How a Dream on Death Row Inspired a Jewelry Movement for Exonerees
10.30.17 By Julia Lucivero
Kirk Bloodsworth was the first person to be exonerated by post-conviction DNA testing in the United States. Bloodsworth was wrongfully convicted of rape and first-degree murder in March 1985, was sentenced to death and spent two years on death row and almost nine years in prison. Kirk is now the owner of Blood Stones, an artisan jewelry company. His mission is to make all 351 DNA exonerees a handcrafted exoneree ring at no cost to them. This is Kirk’s journey and the story behind the exoneree ring.
It was about 30 years ago when Kirk Bloodsworth had a dream while he was serving on death row in Maryland, the sentence he was serving for his wrongful conviction of a sexual assault and first-degree murder in 1985. The dream, as described by Kirk, was a moment between himself and the then football commissioner whose name escapes him today. The football commissioner was handing Kirk a Super Bowl ring. Why or how was unbeknownst to him, but it was always there, fixed in the back of his mind through the eight years he served in prison, and the years following his exoneration after he became the first person sentenced to death to be exonerated by post-conviction DNA testing in the United States. A passionate death penalty abolitionist, Kirk played an important role in the Innocence Protection Act of 2003 establishing the Kirk Bloodsworth Post-Conviction DNA Testing Program, which provided funding for DNA testing.
“People gave huge portions of their life in captivity for nothing. We owe them this as a society.” Kirk Bloodsworth
It has been decades since his prophetic dream, which somehow foreshadowed Kirk’s passion today–creating one of a kind, handmade jewelry and becoming the founder of his own company Blood Stones. It began three years ago, his girlfriend was beading jewelry and he decided to help. The beading was cathartic; it calmed him and made him feel good. He came to really enjoy the creative process, and became particularly interested in the design of sterling silver jewelry. He searched online for how to make a silver ring. Based on the YouTube videos, he could see it took skill to create this type of jewelry. Luckily, he was a fisherman and a machinist and was skillful with his hands by trade. He taught himself to hammer rings by watching video after video by Soham Harrison, a prominent jeweler from Australia. He then sought out formal training by a master educator and renowned, award-winning jewelry designer, Alan Revere. Kirk took one of Revere’s last two-month courses in San Francisco before Revere retired.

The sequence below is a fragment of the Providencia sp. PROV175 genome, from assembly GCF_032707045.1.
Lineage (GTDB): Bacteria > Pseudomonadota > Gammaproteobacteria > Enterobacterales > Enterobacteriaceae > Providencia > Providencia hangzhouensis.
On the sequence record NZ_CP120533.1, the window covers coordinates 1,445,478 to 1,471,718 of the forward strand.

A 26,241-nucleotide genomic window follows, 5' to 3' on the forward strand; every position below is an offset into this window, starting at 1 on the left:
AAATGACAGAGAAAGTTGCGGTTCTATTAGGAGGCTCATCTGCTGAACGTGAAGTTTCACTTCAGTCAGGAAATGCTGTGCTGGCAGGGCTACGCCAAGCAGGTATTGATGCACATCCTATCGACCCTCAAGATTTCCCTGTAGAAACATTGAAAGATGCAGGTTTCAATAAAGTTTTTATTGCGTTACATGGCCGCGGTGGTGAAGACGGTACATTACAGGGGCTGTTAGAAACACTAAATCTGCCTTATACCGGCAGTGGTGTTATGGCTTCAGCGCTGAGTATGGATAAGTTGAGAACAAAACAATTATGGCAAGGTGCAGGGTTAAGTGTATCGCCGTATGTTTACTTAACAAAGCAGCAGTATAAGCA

Since his training, Kirk has created a wide array of fine metal and stone handcrafted jewelry. Two years ago, he began sketching a specific design for a ring and decided he would take his new found love for this art form and create a piece of significant meaning for those who suffered like he did. He began to make a sterling silver ring for the innocent people exonerated by DNA. It was large–28 grams of silver–and, not surprisingly, the size of a Super Bowl ring.
Every detail of the ring was meticulously thought out, from the door on the front that would be engraved with the term “exoneree” or “death row exoneree” depending on the sentence, to the teardrop on the side representing the wrongful conviction and the three drops of blood, signifying each exoneree’s past, present and future. On the bottom, the letters BS were stamped for Blood Stones. Even more similar to a championship ring, the rings can be embellished with stones.
This ring, Kirk believes, is a badge of honor and symbol of survival for the group of over 350 people exonerated by DNA testing in the United States. It’s also meant to bring people together, to inspire conversation regarding the challenges and failures of our criminal justice system and how to change them.
Kirk wants this ring to be a gift to the other exonerees and not something they have to purchase, since they have already paid such a high price in life.
“People gave huge portions of their life in captivity for nothing. We owe them this as a society. They are helping change the future with the suffering they endured. This is my contribution to them,” said Kirk. Since Kirk wants these rings to be gratis, he is focusing on raising funds to supplement the cost. The Innocence Project is helping him meet his goal of $30,000 with a Razoo page, where just over $9,000 has been raised so far and 100% of the contributions go towards the rings.
One seemingly insignificant dream in the darkest time of Kirk Bloodsworth’s life, now fortuitously speaks volumes to his purpose today. He is using his horrific experience and making something beautiful out of it with his own hands–honoring the innocent and the fight they fought, while providing hope and justice for the future.
— Innocence Project (@innocence) September 30, 2017
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